• A Change in Quantity Supplied
    : A change in quantity supplied, which is only triggered by a change in supply price, is a movement along the supply curve. Click the [A Price Change] button to demonstrate.

An Important Difference

Why is this difference so important? The answer is as simple as cause and effect. The supply curve is used (together with demand) to explain and analyze market exchanges. The sequence of events follows a particular pattern.
  • First, a supply (or demand) determinant changes.

  • Second, this determinant change causes the supply curve (or demand curve) to shift.

  • Third, the change in supply (or demand) causes either a shortage or a surplus imbalance in the market. The market is in a temporary state of disequilibrium.

  • Fourth, the shortage and surplus imbalance causes the price of the good to change.

  • Fifth, the change in price causes a change in quantity supplied (and demanded).

  • Sixth, the change in quantity supplied (and demanded) eliminates the shortage or surplus and restores market equilibrium.

The key conclusion is that supply (and demand) determinants, which induce changes in supply (and demand), are the source of instability in the market. The change in price, which induces a change in quantity supplied (and demanded) is the means of eliminating the instability and restoring equilibrium.

<= CHANGE IN REAL PRODUCTIONCHECK CLEARING =>


Recommended Citation:

CHANGE IN SUPPLY, AmosWEB Encyclonomic WEB*pedia, http://www.AmosWEB.com, AmosWEB LLC, 2000-2024. [Accessed: April 16, 2024].


Check Out These Related Terms...

     | change in quantity supplied | change in demand | change in quantity demanded |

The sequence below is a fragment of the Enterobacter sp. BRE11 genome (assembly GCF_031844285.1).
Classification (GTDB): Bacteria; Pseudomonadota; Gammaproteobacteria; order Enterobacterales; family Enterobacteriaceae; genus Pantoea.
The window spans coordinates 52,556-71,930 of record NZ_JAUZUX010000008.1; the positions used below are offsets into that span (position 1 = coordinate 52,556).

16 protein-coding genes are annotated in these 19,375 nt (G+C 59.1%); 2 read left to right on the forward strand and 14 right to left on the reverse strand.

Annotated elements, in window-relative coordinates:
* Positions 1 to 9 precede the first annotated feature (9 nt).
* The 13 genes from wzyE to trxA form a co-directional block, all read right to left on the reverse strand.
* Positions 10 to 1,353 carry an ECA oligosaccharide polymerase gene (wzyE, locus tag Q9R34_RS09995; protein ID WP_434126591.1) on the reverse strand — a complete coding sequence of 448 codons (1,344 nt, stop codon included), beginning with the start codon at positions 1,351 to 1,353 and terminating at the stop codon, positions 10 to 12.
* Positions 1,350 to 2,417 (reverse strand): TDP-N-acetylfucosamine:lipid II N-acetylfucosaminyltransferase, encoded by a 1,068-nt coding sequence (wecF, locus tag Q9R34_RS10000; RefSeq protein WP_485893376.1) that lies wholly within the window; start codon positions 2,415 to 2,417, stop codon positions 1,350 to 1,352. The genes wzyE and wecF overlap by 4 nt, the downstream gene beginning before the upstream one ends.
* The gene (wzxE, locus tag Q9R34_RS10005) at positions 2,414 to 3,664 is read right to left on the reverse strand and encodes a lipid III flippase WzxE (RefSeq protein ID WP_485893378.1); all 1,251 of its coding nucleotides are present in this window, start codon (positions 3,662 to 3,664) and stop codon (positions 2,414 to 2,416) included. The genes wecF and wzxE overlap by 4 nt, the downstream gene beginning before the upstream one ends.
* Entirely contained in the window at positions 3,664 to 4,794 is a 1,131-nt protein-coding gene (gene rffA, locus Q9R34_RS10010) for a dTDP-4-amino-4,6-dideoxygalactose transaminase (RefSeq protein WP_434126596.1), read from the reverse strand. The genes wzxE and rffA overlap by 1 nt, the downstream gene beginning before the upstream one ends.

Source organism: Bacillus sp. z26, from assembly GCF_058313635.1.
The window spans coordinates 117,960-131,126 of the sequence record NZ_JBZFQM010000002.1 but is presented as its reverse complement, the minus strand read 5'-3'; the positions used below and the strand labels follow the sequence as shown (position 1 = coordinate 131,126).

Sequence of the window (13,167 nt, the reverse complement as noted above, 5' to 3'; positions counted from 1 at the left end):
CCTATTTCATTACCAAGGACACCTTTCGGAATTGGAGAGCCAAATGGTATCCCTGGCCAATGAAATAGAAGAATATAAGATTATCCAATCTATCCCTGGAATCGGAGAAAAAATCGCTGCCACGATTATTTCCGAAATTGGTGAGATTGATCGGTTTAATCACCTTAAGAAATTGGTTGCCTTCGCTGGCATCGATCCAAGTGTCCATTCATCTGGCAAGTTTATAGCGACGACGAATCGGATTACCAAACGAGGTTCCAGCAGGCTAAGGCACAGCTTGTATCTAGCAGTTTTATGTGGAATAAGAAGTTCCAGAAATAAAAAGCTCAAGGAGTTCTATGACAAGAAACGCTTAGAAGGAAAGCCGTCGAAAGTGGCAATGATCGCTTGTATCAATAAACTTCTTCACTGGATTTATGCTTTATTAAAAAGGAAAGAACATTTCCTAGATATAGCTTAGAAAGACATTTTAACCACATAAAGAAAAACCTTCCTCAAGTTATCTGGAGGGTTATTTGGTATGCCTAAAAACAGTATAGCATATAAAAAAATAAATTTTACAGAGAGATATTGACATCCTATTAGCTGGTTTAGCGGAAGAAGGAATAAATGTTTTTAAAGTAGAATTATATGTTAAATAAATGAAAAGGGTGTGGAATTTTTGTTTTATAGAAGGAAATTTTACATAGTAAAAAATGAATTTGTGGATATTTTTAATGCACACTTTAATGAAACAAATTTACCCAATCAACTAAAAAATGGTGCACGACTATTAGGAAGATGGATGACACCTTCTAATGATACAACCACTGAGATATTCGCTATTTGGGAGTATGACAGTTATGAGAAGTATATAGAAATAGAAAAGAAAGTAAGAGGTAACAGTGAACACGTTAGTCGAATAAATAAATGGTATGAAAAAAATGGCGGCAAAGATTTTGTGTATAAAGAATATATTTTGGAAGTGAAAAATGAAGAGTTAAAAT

Or For A Little Background...

     | supply determinants | supply price | quantity supplied | law of supply | supply curve | ceteris paribus | supply | market supply | cause and effect |


And For Further Study...

     | market | Marshallian cross | comparative statics | competitive market | producer surplus | demand determinants | competition | exchange | change in aggregate supply |


Search Again?

Back to the WEB*pedia


APLS

BEIGE MUNDORTLE
[What's This?]

Today, you are likely to spend a great deal of time browsing through a long list of dot com websites wanting to buy either a how-to book on home repairs or a large, stuffed kitty cat. Be on the lookout for broken fingernail clippers.
Your Complete Scope

This isn't me! What am I?

A U.S. dime has 118 groves around its edge, one fewer than a U.S. quarter.
"Recipe for success. Study while others are sleeping; work while others are loafing, prepare while others are playing, and dream while others are wishing."

-- William A. Ward

VES
Variable Elasticity of Substitution
A PEDestrian's Guide
Xtra Credit
Tell us what you think about AmosWEB. Like what you see? Have suggestions for improvements? Let us know. Click the User Feedback link.

User Feedback



| AmosWEB | WEB*pedia | GLOSS*arama | ECON*world | CLASS*portal | QUIZ*tastic | PED Guide | Xtra Credit | eTutor | A*PLS |
| About Us | Terms of Use | Privacy Statement |

Thanks for visiting AmosWEB
Copyright ©2000-2024 AmosWEB*LLC
Send comments or questions to: WebMaster